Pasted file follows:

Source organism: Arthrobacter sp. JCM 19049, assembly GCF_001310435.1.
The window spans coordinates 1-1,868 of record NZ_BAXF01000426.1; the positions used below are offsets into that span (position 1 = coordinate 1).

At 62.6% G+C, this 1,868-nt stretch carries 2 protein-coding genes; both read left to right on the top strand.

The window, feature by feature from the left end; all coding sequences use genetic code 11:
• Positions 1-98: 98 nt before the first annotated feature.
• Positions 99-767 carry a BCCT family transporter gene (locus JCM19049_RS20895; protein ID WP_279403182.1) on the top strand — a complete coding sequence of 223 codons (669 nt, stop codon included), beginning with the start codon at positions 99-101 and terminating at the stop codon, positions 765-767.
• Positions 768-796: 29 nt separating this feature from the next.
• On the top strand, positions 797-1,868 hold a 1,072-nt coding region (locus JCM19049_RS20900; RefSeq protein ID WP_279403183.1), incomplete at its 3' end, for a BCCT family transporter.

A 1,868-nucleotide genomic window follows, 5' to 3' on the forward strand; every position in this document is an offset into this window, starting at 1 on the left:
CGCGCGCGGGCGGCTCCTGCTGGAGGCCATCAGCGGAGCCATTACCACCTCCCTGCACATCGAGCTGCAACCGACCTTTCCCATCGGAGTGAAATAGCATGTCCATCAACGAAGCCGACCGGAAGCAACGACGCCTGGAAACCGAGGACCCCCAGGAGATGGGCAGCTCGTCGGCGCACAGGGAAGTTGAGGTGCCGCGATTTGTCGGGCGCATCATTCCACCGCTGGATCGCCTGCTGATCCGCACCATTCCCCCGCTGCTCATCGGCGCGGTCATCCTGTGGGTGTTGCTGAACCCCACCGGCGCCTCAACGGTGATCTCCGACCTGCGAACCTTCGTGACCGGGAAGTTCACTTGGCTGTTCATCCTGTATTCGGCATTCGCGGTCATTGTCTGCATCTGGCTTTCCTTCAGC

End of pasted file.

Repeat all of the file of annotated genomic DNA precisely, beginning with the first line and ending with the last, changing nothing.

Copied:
Source organism: Arthrobacter sp. JCM 19049, assembly GCF_001310435.1.
The window spans coordinates 1-1,868 of record NZ_BAXF01000426.1; the positions used below are offsets into that span (position 1 = coordinate 1).

At 62.6% G+C, this 1,868-nt stretch carries 2 protein-coding genes; both read left to right on the top strand.

The window, feature by feature from the left end; all coding sequences use genetic code 11:
• Positions 1-98: 98 nt before the first annotated feature.
• Positions 99-767 carry a BCCT family transporter gene (locus JCM19049_RS20895; protein ID WP_279403182.1) on the top strand — a complete coding sequence of 223 codons (669 nt, stop codon included), beginning with the start codon at positions 99-101 and terminating at the stop codon, positions 765-767.
• Positions 768-796: 29 nt separating this feature from the next.
• On the top strand, positions 797-1,868 hold a 1,072-nt coding region (locus JCM19049_RS20900; RefSeq protein ID WP_279403183.1), incomplete at its 3' end, for a BCCT family transporter.

A 1,868-nucleotide genomic window follows, 5' to 3' on the forward strand; every position in this document is an offset into this window, starting at 1 on the left:
CGCGCGCGGGCGGCTCCTGCTGGAGGCCATCAGCGGAGCCATTACCACCTCCCTGCACATCGAGCTGCAACCGACCTTTCCCATCGGAGTGAAATAGCATGTCCATCAACGAAGCCGACCGGAAGCAACGACGCCTGGAAACCGAGGACCCCCAGGAGATGGGCAGCTCGTCGGCGCACAGGGAAGTTGAGGTGCCGCGATTTGTCGGGCGCATCATTCCACCGCTGGATCGCCTGCTGATCCGCACCATTCCCCCGCTGCTCATCGGCGCGGTCATCCTGTGGGTGTTGCTGAACCCCACCGGCGCCTCAACGGTGATCTCCGACCTGCGAACCTTCGTGACCGGGAAGTTCACTTGGCTGTTCATCCTGTATTCGGCATTCGCGGTCATTGTCTGCATCTGGCTTTCCTTCAGC